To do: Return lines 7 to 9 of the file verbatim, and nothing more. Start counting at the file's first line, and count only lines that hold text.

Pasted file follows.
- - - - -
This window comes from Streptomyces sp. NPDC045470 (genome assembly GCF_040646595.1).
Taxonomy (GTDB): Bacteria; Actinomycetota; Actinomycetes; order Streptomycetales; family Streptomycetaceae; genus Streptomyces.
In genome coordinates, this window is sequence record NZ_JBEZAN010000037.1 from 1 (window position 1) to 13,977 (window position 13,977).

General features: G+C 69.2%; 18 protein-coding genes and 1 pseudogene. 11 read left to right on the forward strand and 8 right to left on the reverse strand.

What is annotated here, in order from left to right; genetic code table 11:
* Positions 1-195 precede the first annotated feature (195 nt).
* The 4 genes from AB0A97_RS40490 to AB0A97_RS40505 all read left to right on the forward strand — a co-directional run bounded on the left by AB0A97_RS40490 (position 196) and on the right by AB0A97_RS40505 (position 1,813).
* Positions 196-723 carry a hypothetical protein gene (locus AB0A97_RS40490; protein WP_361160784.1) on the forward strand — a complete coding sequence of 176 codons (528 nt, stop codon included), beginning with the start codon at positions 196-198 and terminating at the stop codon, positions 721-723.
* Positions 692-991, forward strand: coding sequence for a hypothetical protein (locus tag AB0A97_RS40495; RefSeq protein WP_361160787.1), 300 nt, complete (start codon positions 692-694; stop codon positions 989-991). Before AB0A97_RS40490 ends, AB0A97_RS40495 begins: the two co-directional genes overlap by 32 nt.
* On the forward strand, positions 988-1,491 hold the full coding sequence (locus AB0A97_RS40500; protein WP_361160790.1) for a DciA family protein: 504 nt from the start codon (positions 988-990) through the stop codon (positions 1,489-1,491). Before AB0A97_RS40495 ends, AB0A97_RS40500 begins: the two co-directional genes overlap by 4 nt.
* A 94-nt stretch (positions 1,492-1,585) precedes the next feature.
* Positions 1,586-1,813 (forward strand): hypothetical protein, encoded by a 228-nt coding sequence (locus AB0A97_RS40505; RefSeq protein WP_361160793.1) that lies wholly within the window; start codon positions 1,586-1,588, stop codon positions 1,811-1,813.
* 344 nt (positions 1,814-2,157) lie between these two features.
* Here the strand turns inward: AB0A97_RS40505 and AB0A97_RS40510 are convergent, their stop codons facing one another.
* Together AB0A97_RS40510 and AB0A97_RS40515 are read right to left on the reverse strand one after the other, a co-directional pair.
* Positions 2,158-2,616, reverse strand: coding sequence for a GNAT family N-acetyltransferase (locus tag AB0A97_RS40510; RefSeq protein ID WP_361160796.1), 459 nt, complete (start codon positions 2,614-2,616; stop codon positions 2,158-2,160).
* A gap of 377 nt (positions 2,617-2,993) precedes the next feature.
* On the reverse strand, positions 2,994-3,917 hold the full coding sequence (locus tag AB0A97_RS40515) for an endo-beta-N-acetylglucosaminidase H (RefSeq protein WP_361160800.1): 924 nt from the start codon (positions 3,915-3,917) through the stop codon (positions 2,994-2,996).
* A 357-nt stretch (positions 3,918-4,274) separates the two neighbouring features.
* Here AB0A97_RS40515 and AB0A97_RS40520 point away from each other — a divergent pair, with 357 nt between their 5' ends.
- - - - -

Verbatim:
* The 4 genes from AB0A97_RS40490 to AB0A97_RS40505 all read left to right on the forward strand — a co-directional run bounded on the left by AB0A97_RS40490 (position 196) and on the right by AB0A97_RS40505 (position 1,813).
* Positions 196-723 carry a hypothetical protein gene (locus AB0A97_RS40490; protein WP_361160784.1) on the forward strand — a complete coding sequence of 176 codons (528 nt, stop codon included), beginning with the start codon at positions 196-198 and terminating at the stop codon, positions 721-723.
* Positions 692-991, forward strand: coding sequence for a hypothetical protein (locus tag AB0A97_RS40495; RefSeq protein WP_361160787.1), 300 nt, complete (start codon positions 692-694; stop codon positions 989-991). Before AB0A97_RS40490 ends, AB0A97_RS40495 begins: the two co-directional genes overlap by 32 nt.